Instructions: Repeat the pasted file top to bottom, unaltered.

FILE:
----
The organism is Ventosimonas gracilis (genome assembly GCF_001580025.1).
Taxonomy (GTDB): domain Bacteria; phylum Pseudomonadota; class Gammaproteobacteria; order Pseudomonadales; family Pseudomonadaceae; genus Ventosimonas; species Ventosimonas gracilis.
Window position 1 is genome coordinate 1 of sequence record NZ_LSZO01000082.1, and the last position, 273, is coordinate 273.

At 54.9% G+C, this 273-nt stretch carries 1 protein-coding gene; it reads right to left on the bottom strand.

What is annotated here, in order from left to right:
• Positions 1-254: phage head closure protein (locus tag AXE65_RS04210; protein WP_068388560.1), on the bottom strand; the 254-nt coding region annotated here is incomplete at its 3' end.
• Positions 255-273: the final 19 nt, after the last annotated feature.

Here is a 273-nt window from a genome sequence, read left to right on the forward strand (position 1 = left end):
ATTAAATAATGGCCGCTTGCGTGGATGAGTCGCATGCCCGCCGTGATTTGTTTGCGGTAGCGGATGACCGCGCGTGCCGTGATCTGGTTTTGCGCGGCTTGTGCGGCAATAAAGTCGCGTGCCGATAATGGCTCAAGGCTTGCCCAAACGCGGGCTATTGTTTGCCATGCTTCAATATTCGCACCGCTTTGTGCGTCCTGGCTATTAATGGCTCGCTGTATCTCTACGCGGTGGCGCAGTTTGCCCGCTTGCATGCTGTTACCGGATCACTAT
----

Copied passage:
The organism is Ventosimonas gracilis (genome assembly GCF_001580025.1).
Taxonomy (GTDB): domain Bacteria; phylum Pseudomonadota; class Gammaproteobacteria; order Pseudomonadales; family Pseudomonadaceae; genus Ventosimonas; species Ventosimonas gracilis.
Window position 1 is genome coordinate 1 of sequence record NZ_LSZO01000082.1, and the last position, 273, is coordinate 273.

At 54.9% G+C, this 273-nt stretch carries 1 protein-coding gene; it reads right to left on the bottom strand.

What is annotated here, in order from left to right:
• Positions 1-254: phage head closure protein (locus tag AXE65_RS04210; protein WP_068388560.1), on the bottom strand; the 254-nt coding region annotated here is incomplete at its 3' end.
• Positions 255-273: the final 19 nt, after the last annotated feature.

Here is a 273-nt window from a genome sequence, read left to right on the forward strand (position 1 = left end):
ATTAAATAATGGCCGCTTGCGTGGATGAGTCGCATGCCCGCCGTGATTTGTTTGCGGTAGCGGATGACCGCGCGTGCCGTGATCTGGTTTTGCGCGGCTTGTGCGGCAATAAAGTCGCGTGCCGATAATGGCTCAAGGCTTGCCCAAACGCGGGCTATTGTTTGCCATGCTTCAATATTCGCACCGCTTTGTGCGTCCTGGCTATTAATGGCTCGCTGTATCTCTACGCGGTGGCGCAGTTTGCCCGCTTGCATGCTGTTACCGGATCACTAT